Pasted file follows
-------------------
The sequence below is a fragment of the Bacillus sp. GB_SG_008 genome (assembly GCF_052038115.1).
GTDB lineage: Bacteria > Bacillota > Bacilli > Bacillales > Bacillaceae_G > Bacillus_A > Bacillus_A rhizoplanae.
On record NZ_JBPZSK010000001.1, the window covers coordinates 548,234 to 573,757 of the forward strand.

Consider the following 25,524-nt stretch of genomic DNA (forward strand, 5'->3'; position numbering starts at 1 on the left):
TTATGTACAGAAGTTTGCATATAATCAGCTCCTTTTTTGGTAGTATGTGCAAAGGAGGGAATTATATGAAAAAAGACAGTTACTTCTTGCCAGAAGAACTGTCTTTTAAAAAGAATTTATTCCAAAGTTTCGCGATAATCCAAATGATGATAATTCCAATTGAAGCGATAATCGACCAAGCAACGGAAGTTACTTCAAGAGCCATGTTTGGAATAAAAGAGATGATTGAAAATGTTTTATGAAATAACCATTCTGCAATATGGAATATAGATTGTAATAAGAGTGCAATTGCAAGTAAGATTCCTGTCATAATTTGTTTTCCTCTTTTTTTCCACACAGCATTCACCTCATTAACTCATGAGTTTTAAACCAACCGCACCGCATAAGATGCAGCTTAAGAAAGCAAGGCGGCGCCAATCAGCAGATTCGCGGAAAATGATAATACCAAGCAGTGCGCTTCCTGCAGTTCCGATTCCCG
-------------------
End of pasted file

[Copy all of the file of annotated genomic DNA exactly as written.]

The sequence below is a fragment of the Bacillus sp. GB_SG_008 genome (assembly GCF_052038115.1).
GTDB lineage: Bacteria > Bacillota > Bacilli > Bacillales > Bacillaceae_G > Bacillus_A > Bacillus_A rhizoplanae.
On record NZ_JBPZSK010000001.1, the window covers coordinates 548,234 to 573,757 of the forward strand.

Consider the following 25,524-nt stretch of genomic DNA (forward strand, 5'->3'; position numbering starts at 1 on the left):
TTATGTACAGAAGTTTGCATATAATCAGCTCCTTTTTTGGTAGTATGTGCAAAGGAGGGAATTATATGAAAAAAGACAGTTACTTCTTGCCAGAAGAACTGTCTTTTAAAAAGAATTTATTCCAAAGTTTCGCGATAATCCAAATGATGATAATTCCAATTGAAGCGATAATCGACCAAGCAACGGAAGTTACTTCAAGAGCCATGTTTGGAATAAAAGAGATGATTGAAAATGTTTTATGAAATAACCATTCTGCAATATGGAATATAGATTGTAATAAGAGTGCAATTGCAAGTAAGATTCCTGTCATAATTTGTTTTCCTCTTTTTTTCCACACAGCATTCACCTCATTAACTCATGAGTTTTAAACCAACCGCACCGCATAAGATGCAGCTTAAGAAAGCAAGGCGGCGCCAATCAGCAGATTCGCGGAAAATGATAATACCAAGCAGTGCGCTTCCTGCAGTTCCGATTCCCG